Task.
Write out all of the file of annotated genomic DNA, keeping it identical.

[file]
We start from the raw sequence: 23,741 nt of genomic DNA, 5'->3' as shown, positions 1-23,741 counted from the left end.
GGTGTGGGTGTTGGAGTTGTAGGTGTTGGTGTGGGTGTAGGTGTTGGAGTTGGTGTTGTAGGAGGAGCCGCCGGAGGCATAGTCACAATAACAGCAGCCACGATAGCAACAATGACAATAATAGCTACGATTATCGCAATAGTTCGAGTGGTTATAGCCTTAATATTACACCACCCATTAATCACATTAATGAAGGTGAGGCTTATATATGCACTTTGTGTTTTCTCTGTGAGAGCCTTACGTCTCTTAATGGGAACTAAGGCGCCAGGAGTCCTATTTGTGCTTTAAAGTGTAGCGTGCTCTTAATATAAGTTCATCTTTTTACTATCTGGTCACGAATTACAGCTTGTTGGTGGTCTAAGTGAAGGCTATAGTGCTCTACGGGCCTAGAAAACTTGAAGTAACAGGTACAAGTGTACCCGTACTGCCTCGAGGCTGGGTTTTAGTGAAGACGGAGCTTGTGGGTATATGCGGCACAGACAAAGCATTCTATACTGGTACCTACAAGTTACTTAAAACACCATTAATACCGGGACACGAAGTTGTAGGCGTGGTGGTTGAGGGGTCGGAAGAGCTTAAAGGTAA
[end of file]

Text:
We start from the raw sequence: 23,741 nt of genomic DNA, 5'->3' as shown, positions 1-23,741 counted from the left end.
GGTGTGGGTGTTGGAGTTGTAGGTGTTGGTGTGGGTGTAGGTGTTGGAGTTGGTGTTGTAGGAGGAGCCGCCGGAGGCATAGTCACAATAACAGCAGCCACGATAGCAACAATGACAATAATAGCTACGATTATCGCAATAGTTCGAGTGGTTATAGCCTTAATATTACACCACCCATTAATCACATTAATGAAGGTGAGGCTTATATATGCACTTTGTGTTTTCTCTGTGAGAGCCTTACGTCTCTTAATGGGAACTAAGGCGCCAGGAGTCCTATTTGTGCTTTAAAGTGTAGCGTGCTCTTAATATAAGTTCATCTTTTTACTATCTGGTCACGAATTACAGCTTGTTGGTGGTCTAAGTGAAGGCTATAGTGCTCTACGGGCCTAGAAAACTTGAAGTAACAGGTACAAGTGTACCCGTACTGCCTCGAGGCTGGGTTTTAGTGAAGACGGAGCTTGTGGGTATATGCGGCACAGACAAAGCATTCTATACTGGTACCTACAAGTTACTTAAAACACCATTAATACCGGGACACGAAGTTGTAGGCGTGGTGGTTGAGGGGTCGGAAGAGCTTAAAGGTAA